Moving: Should You Study Out-Of-State?

High school graduation marks the transition into adulthood. It is a time of excitement as one life chapter ends so that another begin. Those who look to continue their education are faced with a very important decision as they seek out colleges: stay in-state or go out-of-state?

This is a crucial decision to make, as choice of college determines a lot in where you will go after college and how you’ll proceed with your field of study. Like many important decisions, your choice of college should be well thought out. Here are some pros and cons to studying out-of-state to aid in the decision making.

PROS

Better programs. Schools that are in your state may not be the best for the field of study you choose. When searching for colleges, it is possible that the college that will provide what you need is in a completely different state.

New experiences. College in and of itself leads to brand new experiences, but those experiences increase when your college is not in your home state. There will be lots more to do and see, as well as new people to meet and befriend.

Enhanced independence. The increased distance from your parents means you truly have a chance to be independent. With all the fun and excitement of college also comes more responsibilities and potential pitfalls. Living out-of-state truly offers the opportunity to learn how to fend for yourself.

CONS

No safety net. On the other hand, when it comes down to it, you really are on your own. Should something go awry during college, be it a misunderstanding that leaves you without a place to stay or a medical emergency, getting help will be more difficult, if possible at all. This is especially daunting during the first year of college, when everything is new and unfamiliar.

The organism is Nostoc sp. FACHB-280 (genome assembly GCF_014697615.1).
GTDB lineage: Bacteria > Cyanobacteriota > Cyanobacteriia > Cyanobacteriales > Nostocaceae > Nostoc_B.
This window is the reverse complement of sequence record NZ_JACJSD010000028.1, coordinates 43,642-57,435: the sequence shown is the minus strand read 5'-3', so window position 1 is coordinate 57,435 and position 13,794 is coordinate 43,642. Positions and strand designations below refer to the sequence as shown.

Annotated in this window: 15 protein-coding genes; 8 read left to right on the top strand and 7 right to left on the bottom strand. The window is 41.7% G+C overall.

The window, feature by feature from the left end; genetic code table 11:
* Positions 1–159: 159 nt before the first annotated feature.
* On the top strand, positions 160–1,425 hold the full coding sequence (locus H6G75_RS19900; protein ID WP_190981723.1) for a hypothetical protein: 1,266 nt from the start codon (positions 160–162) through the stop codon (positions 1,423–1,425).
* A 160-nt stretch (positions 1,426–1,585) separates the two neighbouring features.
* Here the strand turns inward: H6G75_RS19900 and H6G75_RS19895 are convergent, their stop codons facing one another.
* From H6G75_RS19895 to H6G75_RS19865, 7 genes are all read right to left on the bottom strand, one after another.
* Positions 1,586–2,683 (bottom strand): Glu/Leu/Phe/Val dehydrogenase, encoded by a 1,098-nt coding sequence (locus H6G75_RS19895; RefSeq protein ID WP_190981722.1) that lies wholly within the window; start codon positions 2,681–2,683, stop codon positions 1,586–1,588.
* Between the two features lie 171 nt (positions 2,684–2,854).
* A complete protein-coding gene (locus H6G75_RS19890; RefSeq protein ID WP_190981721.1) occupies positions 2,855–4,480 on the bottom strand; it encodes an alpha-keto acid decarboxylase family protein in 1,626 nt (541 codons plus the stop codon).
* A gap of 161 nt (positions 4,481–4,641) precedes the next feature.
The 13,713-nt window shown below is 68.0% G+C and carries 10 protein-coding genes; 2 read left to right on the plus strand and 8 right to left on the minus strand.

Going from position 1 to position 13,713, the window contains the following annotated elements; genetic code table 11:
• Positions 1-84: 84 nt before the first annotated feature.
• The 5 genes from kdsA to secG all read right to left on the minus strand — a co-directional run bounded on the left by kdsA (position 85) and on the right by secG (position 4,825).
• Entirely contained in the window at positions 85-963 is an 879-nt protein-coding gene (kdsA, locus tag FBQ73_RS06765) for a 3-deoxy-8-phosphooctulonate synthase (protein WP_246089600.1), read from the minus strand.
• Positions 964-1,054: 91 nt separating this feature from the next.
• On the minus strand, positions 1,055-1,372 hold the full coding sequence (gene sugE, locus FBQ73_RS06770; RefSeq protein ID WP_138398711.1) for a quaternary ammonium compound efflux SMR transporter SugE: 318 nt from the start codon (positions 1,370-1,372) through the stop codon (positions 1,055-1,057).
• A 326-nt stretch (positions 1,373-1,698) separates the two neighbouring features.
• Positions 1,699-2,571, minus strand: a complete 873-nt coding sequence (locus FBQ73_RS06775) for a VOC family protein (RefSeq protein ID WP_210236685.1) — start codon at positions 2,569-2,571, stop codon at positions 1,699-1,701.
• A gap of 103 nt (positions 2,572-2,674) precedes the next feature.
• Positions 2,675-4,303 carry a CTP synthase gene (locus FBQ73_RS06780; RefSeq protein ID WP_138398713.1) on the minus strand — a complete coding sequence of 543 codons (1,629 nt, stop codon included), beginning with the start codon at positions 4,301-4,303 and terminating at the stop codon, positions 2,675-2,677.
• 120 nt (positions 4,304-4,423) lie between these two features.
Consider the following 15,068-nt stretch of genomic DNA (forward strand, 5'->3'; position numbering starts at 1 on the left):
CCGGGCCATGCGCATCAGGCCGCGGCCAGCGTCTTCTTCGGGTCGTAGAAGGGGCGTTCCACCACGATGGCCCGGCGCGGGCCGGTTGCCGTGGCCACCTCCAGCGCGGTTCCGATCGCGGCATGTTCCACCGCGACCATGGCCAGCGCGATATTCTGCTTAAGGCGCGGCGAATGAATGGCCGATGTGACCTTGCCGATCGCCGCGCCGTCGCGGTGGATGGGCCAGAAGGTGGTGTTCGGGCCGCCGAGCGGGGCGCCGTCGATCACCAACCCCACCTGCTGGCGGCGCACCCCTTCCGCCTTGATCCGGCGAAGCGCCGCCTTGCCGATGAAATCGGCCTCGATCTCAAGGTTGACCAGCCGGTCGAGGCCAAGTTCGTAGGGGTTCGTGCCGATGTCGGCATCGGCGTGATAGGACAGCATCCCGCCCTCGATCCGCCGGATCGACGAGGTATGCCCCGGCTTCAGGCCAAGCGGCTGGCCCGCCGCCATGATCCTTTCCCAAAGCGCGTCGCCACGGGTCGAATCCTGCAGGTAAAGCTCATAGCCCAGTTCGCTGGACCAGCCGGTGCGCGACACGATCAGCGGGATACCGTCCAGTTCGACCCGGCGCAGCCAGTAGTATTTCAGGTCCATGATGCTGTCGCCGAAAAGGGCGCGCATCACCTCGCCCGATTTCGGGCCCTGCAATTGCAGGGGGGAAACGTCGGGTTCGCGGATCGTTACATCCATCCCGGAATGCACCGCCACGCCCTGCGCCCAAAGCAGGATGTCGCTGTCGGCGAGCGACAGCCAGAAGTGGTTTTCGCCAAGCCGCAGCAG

More expensive. Colleges cut local students a break with tuition and other expenses in order to appeal to them more. The consequence is that out of state students pay more out of pocket. There is also less financial aid available to students who aren’t considered residents; residency requires at least one parent or legal guardian to reside within the state for a specific amount of time with the dependent student. This could range anywhere from a few months to a couple of years.

Looking for the right college is best started during your junior year of college. Starting early allows the time to do extensive research on what college is right for you, as well as how far away is too far. If you are more comfortable staying close to home during the first year, there is the option of transferring later on after accruing class credits. Community colleges within your hometown typically make transferring credits easy later down the line.

Whatever choice you make, make sure it is the choice that works best for what your goals are and what you personally want. College is more than an extension of education related to your ideal career, it is a memorable experience that, if done right, will be remembered fondly later on in life.

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